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Marion Hedgepeth, Gunslinger, Train Robber, HH Holmes Informant

 

Story by Thomas Duke, 1910
Celebrated Criminal Cases of America
Part III: Cases East of The Pacific Coast

On the night of November 30, 1891, two masked men boarded the “Frisco” Express train as it was leaving St. Louis, Mo. They remained in seclusion until they had traveled a few miles, and then crawling over the tender, they presented pistols at the heads of the engineer and fireman and ordered them to stop a few miles from St. Louis, where two accomplices of the highwaymen were stationed.

The engineer and fireman were then ordered from the cab and kept covered while the party proceeded to the express car, where the robbers demanded admission, but were refused by the messenger. The robbers then set off a stick of dynamite and blew in the side of the car, seriously injuring the messenger. They then entered, blew open the safe, and after taking $10,000, made their escape.

The Pinkerton Detective Agency and Chief of Detectives Desmond of St. Louis investigated the case and gathered evidence which convinced them that the robbers were Marion Hedgepeth, James Francis, Dink Wilson and Adelbert Slye. The latter was traced to Los Angeles and arrested by Robert Pinkerton.

Hedgepeth was traced to San Francisco and was arrested at the general post office. It was learned that he was traveling under the name of H. B. Swanson, and a decoy letter was mailed and finally advertised. On January 14, 1892, a watch was set, consisting of Detectives Bryam, Whitaker and Silvey, and on February 10 Hedgspeth called for his mail. He was heavily armed and made a desperate struggle, but was overpowered by the officers.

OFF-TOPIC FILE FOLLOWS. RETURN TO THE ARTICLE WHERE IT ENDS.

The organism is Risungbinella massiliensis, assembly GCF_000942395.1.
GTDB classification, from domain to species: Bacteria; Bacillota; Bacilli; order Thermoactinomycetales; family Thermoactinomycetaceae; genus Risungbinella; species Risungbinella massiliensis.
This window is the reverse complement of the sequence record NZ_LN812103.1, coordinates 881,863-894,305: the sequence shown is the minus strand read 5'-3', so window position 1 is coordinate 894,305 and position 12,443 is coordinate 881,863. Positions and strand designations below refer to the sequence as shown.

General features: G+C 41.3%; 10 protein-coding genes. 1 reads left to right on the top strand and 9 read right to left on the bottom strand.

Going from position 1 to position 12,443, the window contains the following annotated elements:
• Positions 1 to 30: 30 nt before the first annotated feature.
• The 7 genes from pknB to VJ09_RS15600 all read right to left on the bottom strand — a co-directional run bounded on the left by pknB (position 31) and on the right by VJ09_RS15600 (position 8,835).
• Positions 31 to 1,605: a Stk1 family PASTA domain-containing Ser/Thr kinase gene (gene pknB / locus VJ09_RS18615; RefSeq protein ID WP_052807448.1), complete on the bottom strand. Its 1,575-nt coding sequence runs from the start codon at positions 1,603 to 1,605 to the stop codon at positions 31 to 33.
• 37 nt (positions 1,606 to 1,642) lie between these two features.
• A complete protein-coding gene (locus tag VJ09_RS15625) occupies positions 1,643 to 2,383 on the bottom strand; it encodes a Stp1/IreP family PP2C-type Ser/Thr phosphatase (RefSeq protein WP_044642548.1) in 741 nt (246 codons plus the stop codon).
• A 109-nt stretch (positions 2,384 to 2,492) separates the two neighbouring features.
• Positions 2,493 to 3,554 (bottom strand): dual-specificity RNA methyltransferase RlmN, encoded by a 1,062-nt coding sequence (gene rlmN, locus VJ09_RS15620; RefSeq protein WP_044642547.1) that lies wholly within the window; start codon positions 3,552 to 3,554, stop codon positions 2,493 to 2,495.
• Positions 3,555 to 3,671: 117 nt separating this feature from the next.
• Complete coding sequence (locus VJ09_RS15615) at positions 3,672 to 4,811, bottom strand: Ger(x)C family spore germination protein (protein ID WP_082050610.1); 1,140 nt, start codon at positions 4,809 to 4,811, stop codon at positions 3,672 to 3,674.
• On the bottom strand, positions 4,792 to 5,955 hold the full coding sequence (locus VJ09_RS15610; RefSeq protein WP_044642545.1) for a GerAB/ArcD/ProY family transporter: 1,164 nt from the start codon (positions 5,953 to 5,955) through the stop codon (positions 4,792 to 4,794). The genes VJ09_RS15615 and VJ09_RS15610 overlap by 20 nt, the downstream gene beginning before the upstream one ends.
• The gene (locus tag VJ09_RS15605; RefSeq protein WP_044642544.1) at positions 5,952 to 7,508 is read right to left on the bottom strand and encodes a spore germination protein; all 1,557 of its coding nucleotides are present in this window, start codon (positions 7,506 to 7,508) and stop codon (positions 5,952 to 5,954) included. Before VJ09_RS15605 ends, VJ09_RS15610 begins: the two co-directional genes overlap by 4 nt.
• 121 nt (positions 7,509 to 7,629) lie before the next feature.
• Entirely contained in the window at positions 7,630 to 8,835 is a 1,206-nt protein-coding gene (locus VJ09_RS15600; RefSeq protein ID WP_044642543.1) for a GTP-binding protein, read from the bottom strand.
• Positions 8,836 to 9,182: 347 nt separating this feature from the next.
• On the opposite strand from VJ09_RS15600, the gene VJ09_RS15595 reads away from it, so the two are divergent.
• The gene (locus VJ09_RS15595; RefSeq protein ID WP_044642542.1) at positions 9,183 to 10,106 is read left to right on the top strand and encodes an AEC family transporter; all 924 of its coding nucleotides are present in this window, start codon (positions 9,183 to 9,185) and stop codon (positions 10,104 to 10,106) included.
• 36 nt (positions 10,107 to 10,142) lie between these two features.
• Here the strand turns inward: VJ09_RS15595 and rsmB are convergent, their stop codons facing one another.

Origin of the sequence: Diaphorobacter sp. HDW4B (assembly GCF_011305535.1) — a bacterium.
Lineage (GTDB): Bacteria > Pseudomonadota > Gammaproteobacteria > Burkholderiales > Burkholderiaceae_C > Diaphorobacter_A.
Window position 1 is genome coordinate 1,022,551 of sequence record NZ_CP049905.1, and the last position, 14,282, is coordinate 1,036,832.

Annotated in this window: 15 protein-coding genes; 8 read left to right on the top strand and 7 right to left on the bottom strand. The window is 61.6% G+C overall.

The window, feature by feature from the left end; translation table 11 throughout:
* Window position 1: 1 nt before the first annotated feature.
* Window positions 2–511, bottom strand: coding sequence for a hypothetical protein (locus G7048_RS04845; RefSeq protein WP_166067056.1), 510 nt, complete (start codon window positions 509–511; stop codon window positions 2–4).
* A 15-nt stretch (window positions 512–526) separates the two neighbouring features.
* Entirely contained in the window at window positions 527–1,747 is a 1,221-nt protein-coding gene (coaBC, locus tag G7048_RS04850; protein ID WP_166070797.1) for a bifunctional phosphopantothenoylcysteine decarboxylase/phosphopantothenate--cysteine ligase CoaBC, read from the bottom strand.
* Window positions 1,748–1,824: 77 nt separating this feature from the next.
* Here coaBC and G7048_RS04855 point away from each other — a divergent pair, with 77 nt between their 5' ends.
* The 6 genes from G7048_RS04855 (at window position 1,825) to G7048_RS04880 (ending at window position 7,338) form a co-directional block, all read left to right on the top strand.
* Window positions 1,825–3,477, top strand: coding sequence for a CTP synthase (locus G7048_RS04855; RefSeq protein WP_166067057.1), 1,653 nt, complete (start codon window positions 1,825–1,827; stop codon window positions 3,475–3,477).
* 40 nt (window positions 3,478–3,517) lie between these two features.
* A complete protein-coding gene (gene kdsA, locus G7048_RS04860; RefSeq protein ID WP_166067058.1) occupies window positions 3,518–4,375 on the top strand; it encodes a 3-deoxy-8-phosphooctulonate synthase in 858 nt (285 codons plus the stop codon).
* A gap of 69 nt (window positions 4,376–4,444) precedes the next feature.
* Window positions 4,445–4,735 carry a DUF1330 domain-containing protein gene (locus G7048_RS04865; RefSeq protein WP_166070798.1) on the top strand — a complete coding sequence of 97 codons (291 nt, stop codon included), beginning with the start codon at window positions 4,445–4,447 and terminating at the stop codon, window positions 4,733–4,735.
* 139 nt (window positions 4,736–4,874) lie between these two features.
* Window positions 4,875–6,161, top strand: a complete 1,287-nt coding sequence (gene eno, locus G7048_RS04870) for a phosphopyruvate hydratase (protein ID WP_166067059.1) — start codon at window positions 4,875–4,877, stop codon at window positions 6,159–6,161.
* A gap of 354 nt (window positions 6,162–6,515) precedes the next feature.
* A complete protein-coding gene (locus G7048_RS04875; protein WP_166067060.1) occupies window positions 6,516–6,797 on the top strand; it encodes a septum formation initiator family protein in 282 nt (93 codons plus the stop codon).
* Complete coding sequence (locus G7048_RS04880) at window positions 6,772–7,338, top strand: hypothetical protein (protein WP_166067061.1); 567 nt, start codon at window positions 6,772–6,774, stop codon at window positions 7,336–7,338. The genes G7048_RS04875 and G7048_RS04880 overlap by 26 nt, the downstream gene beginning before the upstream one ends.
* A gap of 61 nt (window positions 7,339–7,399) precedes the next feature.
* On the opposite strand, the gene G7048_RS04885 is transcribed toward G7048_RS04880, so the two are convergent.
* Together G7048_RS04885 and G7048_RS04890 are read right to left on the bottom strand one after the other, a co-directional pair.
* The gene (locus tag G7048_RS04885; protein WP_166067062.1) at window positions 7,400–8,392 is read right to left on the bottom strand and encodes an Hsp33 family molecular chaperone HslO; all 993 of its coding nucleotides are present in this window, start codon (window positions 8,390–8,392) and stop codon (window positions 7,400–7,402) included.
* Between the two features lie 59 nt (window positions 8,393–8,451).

Sly and Hedgepeth were returned to St. Louis and were sentenced to twenty years’ imprisonment.

Francis was killed in Kansas while resisting arrest, and Wilson shot and killed Detective Harvey of Syracuse, N. Y., for which he was electrocuted at Sing Sing, N. Y.

While in jail in St. Louis, Hedgepeth gained the confidence of Holmes, the “criminal of the century,” and subsequently rendered great assistance to the authorities. (See Holmes’ case.)

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Marion Hedgepeth

From Wikipedia, the free encyclopedia

Marion Columbus Hedgepeth (April 14, 1856 – December 31, 1909) – also known as the Handsome Bandit, the Debonair Bandit, the Derby Kid and the Montana Bandit – was a famous Wild West outlaw.

Early life

Hedgepeth was born in Prairie Home, Missouri on April 14, 1856. He ran away from home at age 15, worked as a cowboy, and was an outlaw by the time he was 20, having killed in Colorado and Wyoming, as well as having robbed trains.
Appearance and reputation

In a 1996 American Cowboy article titled “The Debonair Killer”, David P. Grady noted: “Marion Hedgepeth looked like a dude, but ‘dangerous’ and ‘deadly’ fit him better”. The dark-complexioned, wavy-haired six footer, who roamed from town to town as a hired gun, Grady wrote, maintained the fastidious, gentlemanly appearance of a dandy, sporting a bowler hat and diamond stickpin. WANTED posters noted that his shoes were usually polished.